All Cadillac owners upon opening the car doors, are familiar with the door sill plate which reads: Body by Fisher, Interior by Fleetwood. But here is the real story behind the Cadillac with the dignified presence. This was the quintessential unsurpassed luxury sedan; it was immediately identified at any gathering of fine automobiles. The respect and admiration in the luxury car arena made the Cadillac Fleetwood the true flagship of the line. This was the “Cadillac of Cadillacs.”
The Cadillac Fleetwood series were the most luxurious Cadillacs in the model year line up. Fleetwood did all Cadillac interiors, but they crafted the entire car in this most eloquent and revered series. The formidable stance and its individually longer wheelbase made its custom crafted body panels augment the sweep of the taller roofline for added roominess; this was not your everyday Cadillac.
Custom Wood Crafters
Long before acquisition by Fisher Body division of General Motors, The Fleetwood Metal Body Company had established their preeminence as custom crafters in wood and aluminum auto bodies. The Fleetwood Body Company of Fleetwood Pennsylvania was founded by Harry Ulrich in the nineteenth century. They began as a small community of craftsmen headed by Henry Fleetwood Esq. of Penwortham, near Lancaster England. Their “build to suit client taste” could be compared to that of the famous HJ Mulliner/Park Ward design studios for Rolls Royce in the UK. Fleetwood’s made to order endeavors were sought after, around the globe. For example, in Europe, one could purchase a rolling chassis/engine configuration from Isotta Fraschini, Rolls Royce, Bentley, Mercedes, and Fiat. And in America, Duesenberg, Packard, Stutz, Pierce Arrow, and of course Cadillac were among the few who could request a car as unique as its owner’s finger prints.
The purchased rolling chassis was shipped to Fleetwood, while the client met with the designer, usually in New York where the actual design of the car was decided upon then drawn up after client scrutiny, and sent to Fleetwood where the mounting of this custom crafted body was married to the chassis and finished, again, ala carte by the proud to be owner, from an array of colors, upholstery, and other amenities. The Fleetwood Metal Body Company began business April 1, 1909, and continued custom crafting bodies. Coachwork by Fleetwood was built for a variety of luxury makes through 1924, until acquired in 1925 by The Fisher Body Company of General Motors, exclusively for the Cadillac brand. Fleetwood continued to manufacturer in Fleetwood Pennsylvania until 1931 when the entire operation was moved to Detroit Michigan.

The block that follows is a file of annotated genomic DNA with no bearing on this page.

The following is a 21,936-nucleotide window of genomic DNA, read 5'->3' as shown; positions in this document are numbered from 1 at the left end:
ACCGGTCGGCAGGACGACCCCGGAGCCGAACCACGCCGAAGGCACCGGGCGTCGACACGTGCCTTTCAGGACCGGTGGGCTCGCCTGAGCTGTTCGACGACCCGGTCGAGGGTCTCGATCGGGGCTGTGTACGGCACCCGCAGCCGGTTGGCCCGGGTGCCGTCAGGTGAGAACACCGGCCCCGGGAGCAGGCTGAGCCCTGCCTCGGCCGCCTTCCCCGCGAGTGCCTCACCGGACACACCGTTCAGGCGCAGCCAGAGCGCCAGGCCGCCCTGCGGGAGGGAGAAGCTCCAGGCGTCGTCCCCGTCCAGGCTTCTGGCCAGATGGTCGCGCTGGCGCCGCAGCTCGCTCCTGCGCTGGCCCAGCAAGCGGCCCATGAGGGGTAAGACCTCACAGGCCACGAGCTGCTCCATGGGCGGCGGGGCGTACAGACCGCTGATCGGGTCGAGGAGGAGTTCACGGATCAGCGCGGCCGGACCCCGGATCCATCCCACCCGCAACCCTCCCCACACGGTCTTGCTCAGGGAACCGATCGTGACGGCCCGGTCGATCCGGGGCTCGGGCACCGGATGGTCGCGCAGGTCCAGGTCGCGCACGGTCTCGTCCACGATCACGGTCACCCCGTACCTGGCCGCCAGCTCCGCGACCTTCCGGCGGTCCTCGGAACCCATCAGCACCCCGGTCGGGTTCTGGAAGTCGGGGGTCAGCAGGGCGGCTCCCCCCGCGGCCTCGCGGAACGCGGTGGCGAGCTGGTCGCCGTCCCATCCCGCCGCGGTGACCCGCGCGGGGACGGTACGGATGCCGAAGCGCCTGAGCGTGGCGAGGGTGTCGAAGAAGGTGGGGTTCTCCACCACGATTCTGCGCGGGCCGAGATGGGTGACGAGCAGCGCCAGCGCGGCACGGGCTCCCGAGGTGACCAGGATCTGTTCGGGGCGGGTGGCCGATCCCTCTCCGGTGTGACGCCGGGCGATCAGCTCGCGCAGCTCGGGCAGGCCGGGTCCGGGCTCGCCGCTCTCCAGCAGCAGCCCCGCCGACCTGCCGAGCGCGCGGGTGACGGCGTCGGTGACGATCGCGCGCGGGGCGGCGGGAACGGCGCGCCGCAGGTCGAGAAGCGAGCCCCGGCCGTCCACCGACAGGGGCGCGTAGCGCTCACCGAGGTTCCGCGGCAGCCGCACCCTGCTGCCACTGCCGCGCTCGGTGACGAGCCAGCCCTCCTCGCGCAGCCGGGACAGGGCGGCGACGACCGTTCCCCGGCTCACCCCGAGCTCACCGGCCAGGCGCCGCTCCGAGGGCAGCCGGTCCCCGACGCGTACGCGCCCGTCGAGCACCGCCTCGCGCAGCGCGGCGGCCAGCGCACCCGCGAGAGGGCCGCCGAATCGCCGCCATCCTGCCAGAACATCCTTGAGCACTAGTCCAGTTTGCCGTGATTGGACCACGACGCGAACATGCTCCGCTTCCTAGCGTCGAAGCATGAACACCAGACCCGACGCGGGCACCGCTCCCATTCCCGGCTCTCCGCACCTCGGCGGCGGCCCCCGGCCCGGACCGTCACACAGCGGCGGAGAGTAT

Four Of Seven Fisher Brothers
Four of seven Fisher brothers organized The Fisher Body Company in 1908. It was Lawrence Fisher known as Larry that was more involved with Cadillac when he joined in 1916. Larry helped to bring Fisher under the GM umbrella in 1919. In May 1925 Larry was appointed head of General Motors, an office he retained through 1934. Larry Fisher went to work immediately introducing new exclusive custom Fleetwood bodies to the Cadillac brand. (Would you believe…a custom bodied Fleetwood ordered for Rudolph Valentino was recently on sale a few years ago for $1,600,000!!?) By 1929, General Motors had purchased the remaining stock holdings from both Fisher and Fleetwood, now owning both companies.
Cadillac offered Fleetwood bodies as an option from 1927 through 1934. Cadillac became more selective for the Fleetwood name and by 1938; the only way to get a Fleetwood was by purchasing the Series 75 or Series 90. Even the Sixty Special had a Fisher body the year it debuted 1938, and this was a Bill Mitchell design, for the archive. It was a four door sedan designed to look like a convertible. Here the Cadillac Sixty Special showcased these trendsetting features the rest of the industry eventually caught up with: completely integrated trunk lines, lack of running side boards, and four front hinged doors. It was built on a 127 inch wheelbase which was 3 inches longer than the standard Series 60. It had a rigid “X” frame which gave it the stiffest chassis, making it 3 inches lower.
The Sleek Cadillac – Removing The Running Boards